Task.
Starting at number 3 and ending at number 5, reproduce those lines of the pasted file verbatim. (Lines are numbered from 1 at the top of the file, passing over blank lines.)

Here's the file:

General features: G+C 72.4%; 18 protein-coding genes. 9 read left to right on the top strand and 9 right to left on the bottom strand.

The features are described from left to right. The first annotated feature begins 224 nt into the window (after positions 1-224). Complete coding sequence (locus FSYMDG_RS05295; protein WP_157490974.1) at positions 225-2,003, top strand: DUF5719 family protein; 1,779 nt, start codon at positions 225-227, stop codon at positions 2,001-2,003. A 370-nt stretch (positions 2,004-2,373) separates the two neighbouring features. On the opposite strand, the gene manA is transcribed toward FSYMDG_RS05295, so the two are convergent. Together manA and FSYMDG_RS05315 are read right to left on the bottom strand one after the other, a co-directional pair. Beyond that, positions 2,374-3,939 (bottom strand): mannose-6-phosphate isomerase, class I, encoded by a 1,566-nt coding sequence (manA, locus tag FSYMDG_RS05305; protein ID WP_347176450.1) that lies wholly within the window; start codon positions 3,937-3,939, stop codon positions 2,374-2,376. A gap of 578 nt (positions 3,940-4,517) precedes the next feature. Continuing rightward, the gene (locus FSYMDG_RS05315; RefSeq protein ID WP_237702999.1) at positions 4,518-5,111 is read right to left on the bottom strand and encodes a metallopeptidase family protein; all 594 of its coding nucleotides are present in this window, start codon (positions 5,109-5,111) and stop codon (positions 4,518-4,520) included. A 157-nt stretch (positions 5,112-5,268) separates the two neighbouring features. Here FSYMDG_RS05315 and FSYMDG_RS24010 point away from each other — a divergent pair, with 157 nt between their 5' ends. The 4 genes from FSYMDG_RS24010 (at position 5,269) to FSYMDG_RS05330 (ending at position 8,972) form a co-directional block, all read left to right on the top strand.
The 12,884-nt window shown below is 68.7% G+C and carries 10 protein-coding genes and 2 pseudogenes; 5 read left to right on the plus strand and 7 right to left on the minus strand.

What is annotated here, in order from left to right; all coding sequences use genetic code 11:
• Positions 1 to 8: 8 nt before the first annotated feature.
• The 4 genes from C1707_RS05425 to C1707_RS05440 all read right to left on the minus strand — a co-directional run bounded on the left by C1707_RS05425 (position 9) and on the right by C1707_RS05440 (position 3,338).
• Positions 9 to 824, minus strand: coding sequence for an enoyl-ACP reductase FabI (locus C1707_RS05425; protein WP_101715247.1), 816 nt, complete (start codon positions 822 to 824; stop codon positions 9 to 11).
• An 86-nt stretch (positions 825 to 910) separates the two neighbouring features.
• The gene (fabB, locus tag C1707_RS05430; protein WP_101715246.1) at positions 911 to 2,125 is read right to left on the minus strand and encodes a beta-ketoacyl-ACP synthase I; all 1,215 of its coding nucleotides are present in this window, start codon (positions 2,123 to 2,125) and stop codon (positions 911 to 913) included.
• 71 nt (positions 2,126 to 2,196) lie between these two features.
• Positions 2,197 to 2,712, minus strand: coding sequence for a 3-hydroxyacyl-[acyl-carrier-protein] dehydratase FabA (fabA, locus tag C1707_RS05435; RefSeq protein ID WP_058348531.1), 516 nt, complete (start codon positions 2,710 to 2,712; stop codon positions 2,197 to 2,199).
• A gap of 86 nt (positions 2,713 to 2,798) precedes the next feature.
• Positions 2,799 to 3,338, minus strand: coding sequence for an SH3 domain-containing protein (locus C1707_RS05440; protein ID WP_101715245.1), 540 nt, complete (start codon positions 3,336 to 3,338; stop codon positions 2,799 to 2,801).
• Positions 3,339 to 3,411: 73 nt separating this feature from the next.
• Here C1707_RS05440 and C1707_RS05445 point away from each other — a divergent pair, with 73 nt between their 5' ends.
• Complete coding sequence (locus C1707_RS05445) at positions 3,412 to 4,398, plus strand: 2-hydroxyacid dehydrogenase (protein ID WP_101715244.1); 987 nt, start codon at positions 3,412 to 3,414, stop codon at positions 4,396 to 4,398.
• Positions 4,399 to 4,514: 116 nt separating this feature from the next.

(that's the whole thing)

The 12,884-nt window shown below is 68.7% G+C and carries 10 protein-coding genes and 2 pseudogenes; 5 read left to right on the plus strand and 7 right to left on the minus strand.

What is annotated here, in order from left to right; all coding sequences use genetic code 11:
• Positions 1 to 8: 8 nt before the first annotated feature.